KT: One story that really stood out for me was “Supercollider” by Alan Williamson. It takes the same sense of meaninglessness and struggle that is a common thread throughout the collection, but grounds it in a world that is both real and not — it is a version of our life that we have distilled into a game to combat the overwhelming bit of boredom.

Another one I found interesting was “See You On The Other Side” by Shelley Du, where the characters are aware of their mechanisms and that their actions are being controlled and decided upon by others — yet they still retain a sort of agency, and are cognitive to the point where they can comment on and critique the way they are being handled. It’s when a glitch happens that they’re free to behave as they want and be themselves. These moments of technical error allow for the greatest freedom. Glitches here operate as a means of truth, or a chance to express something new and unscripted.

VV: As noted by the main character in “Good Losers Are Pretty”:

“Being an enemy in a single-player game was like doing a job. Being played by a person was like turning into a human being, or what she thought it must be like to be a human being.”

KT: Exactly.

The ending of “Good Losers Are Pretty” is what got to me the most, though. The final three sentences hit such a punch that it’s hard not cheer and cry at the same time.

“She leaned forward. ‘I think it’s fun to eat people and humans don’t do it enough,’ she said.

The crowd gasped, and then they laughed.”

We laugh at our own monstrosity — but we also need to revel in our own delights. Of course we shouldn’t eat people, but it’s our flaws that makes us humans. This is the heartbreaking finale of those two lines that sums up Ghosts in the Machine for me: we need to look at and challenge our flaws, but we also need to understand that our own flaws humanize us.

For more information (including how to buy the book), check out the official Ghosts in the Machine website.

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Alpha Protocol: Just hope you get lucky (A Review)


Not long ago, a friend of mine recommended I take a shot at Alpha Protocol. He knew that I enjoy action RPGs and that I love spy games. Some years ago, the same friend also recommended that I try Dark Souls. I loved that game but I would never have picked it up without him suggesting it. I found it rewarding to play even if a majority of my time was spent getting killed. It felt like an accomplishment to defeat every enemy. Alpha Protocol offers no such reward. When I finished the game it felt like a Pyrrhic victory. I had clawed my way through the game. I had made the hard choices that saved some people and killed others. Friends and lovers lived and died by the decisions I made. But by the end of the game I felt like I had done nothing. I had connected to characters that felt like they would have lived or died even without my say so. When I finished the game I felt like I had been tricked. I hadn’t achieved anything. I was playing a corridor shooter that made me feel like I was behind every decision when I wasn’t.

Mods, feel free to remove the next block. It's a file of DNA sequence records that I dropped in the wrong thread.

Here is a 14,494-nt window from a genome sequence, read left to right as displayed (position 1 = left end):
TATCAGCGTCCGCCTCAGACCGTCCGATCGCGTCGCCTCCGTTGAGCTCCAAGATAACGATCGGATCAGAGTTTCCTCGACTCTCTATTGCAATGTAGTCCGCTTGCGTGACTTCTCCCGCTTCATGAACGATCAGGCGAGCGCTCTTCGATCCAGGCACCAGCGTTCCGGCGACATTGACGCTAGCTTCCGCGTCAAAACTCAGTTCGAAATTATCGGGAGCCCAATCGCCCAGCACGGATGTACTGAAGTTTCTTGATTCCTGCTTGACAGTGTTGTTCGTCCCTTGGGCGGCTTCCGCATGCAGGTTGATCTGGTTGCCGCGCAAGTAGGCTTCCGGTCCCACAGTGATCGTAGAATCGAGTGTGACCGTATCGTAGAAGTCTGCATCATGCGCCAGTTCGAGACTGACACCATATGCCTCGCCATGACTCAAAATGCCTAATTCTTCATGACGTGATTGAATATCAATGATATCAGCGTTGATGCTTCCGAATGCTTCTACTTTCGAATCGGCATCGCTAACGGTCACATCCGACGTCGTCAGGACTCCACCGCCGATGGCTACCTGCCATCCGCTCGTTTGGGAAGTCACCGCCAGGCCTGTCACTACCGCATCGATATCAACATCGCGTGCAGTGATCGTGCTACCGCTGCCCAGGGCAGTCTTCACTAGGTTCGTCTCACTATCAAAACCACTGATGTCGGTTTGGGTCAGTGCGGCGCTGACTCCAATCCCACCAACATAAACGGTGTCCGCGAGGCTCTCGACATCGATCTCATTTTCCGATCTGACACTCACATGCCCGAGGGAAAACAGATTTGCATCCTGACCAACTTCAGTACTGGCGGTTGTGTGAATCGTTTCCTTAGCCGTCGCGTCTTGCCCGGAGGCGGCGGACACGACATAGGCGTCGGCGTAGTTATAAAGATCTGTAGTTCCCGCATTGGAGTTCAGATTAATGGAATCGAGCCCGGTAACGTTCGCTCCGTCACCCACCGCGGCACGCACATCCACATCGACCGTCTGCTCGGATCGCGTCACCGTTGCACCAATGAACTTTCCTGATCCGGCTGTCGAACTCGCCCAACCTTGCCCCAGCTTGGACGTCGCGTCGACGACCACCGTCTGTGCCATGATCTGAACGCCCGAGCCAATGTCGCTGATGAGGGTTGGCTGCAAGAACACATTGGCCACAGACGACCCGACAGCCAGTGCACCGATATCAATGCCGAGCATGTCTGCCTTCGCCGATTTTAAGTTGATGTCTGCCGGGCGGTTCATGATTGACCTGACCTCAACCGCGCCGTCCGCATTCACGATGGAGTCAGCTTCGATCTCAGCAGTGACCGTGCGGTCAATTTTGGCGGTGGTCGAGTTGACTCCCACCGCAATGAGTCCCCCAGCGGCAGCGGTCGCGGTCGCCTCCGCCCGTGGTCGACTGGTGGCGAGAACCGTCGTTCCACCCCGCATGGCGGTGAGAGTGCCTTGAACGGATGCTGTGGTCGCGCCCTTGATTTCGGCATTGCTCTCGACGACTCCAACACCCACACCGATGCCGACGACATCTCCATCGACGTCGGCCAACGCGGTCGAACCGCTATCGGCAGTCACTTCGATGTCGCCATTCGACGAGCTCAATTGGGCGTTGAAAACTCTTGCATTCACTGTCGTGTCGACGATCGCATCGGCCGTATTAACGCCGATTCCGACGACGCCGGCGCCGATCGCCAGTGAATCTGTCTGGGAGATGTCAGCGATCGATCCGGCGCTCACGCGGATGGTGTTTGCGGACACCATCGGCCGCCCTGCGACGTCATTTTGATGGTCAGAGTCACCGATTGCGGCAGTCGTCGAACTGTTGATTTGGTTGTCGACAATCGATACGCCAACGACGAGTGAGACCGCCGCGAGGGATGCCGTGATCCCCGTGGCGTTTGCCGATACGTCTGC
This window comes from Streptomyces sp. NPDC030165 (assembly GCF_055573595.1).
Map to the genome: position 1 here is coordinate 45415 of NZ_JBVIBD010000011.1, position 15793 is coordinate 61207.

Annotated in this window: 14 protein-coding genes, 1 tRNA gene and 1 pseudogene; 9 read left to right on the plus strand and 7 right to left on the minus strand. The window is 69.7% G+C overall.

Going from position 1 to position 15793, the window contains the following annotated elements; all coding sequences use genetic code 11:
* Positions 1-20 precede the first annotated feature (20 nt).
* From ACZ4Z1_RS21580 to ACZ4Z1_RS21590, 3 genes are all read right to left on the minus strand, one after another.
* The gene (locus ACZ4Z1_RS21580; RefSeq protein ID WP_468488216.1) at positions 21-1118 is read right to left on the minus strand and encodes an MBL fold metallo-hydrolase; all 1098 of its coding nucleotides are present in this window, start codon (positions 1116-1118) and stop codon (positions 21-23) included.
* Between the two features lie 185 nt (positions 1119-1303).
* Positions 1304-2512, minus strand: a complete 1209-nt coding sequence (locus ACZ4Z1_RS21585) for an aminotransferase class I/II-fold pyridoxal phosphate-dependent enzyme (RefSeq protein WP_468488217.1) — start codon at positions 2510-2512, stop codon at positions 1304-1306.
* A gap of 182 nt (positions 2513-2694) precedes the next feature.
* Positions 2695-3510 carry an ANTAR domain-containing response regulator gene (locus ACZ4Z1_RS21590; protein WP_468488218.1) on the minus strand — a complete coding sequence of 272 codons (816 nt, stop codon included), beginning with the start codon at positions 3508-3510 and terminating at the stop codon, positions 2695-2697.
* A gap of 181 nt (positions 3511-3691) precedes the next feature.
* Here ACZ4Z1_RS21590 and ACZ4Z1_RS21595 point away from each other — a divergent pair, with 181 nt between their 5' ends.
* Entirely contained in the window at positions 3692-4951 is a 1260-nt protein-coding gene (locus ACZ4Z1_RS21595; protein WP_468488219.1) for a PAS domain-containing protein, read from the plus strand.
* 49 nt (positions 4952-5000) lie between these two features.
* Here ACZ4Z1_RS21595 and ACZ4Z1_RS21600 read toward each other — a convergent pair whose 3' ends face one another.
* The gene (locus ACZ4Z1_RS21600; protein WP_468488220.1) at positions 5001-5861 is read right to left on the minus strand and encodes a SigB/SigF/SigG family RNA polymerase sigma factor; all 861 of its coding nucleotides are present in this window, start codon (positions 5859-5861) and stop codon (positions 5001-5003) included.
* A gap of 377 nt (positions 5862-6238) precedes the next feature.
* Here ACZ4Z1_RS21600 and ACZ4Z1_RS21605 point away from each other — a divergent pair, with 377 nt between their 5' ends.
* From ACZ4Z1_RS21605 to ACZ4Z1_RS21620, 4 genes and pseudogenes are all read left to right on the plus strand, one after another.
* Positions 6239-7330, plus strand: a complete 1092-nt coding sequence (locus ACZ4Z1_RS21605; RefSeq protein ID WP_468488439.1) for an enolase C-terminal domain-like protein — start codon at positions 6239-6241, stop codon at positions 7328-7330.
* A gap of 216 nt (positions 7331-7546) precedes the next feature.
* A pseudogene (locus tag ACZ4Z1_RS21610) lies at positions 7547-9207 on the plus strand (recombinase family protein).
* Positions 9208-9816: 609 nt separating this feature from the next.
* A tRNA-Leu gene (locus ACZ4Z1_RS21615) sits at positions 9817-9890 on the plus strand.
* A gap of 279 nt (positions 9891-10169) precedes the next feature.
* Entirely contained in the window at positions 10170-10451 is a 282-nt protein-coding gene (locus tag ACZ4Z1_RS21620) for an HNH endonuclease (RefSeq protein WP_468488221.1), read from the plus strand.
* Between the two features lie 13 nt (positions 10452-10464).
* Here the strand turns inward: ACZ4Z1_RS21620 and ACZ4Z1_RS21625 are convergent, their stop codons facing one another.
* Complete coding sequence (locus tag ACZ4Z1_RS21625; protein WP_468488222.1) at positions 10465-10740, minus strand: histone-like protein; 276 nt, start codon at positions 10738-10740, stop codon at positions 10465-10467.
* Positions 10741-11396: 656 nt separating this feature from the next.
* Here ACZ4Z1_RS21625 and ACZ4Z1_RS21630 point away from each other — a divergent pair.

Alpha Protocol bills itself as “The Espionage RPG” and that is certainly accurate. It is most definitely an RPG. The espionage aspect is however a little bit more nebulous. The whole game seems to want to shroud itself in cloak and daggers: the mechanics, the reasoning behind in-game events, and even the benefits of making certain choices. Much of the time, you aren’t quite sure what’s happening. At least from a player’s perspective; you make choices and you do things, but the why of those things always seem rooted in a vague hazy mystery. Everything about the game is about boiling down systems in the real world (conversation, relationships, skill-building) and gamifying them. It’s far more RPG than FPS. All of the action elements seem to be tertiary to the aspects of the game which I consider primary: the conversations, and the choices the player makes. These are traditionally things that happen in RPG games. The action being an afterthought negatively affects the gameplay and the way in which the player is informed of this emphasizes the issue.


Unfortunately, part of the problem with the game is that it isn’t upfront about just how much role-playing lies within the game’s mechanics. For example, when aiming a pistol in-game you have a dot in the center of a circle representing a best case shot scenario. The dot is deceptive. At first, you need to develop skill in the weapon through investing Advancement Points in order for it to be an accurate estimate. Otherwise your shot falls somewhere within the circle, giving you the difference between a head-shot, or a miss that alerts every guard nearby. In theory none of this is an issue. But the game makes very little mention of this in any meaningful way. You kind of just find out on your own with a bit of practice and some vital misses with an assault rifle. Therefore, don’t expect excellent accuracy at at any range early in the game. This game isn’t a standard FPS by any means. It’s very much an RPG with heavy action elements. Most of your skills will be gained through investing Advancement Points. These points can be very scarce depending on the class you choose in the beginning. You can also somewhat enhance your weapon abilities by using the weapons themselves. Certain actions when repeated will increase your skill with the weapon. The enhancements tend to be quite minor and that works just fine. But things working “just fine” seems to be a recurring element in this game.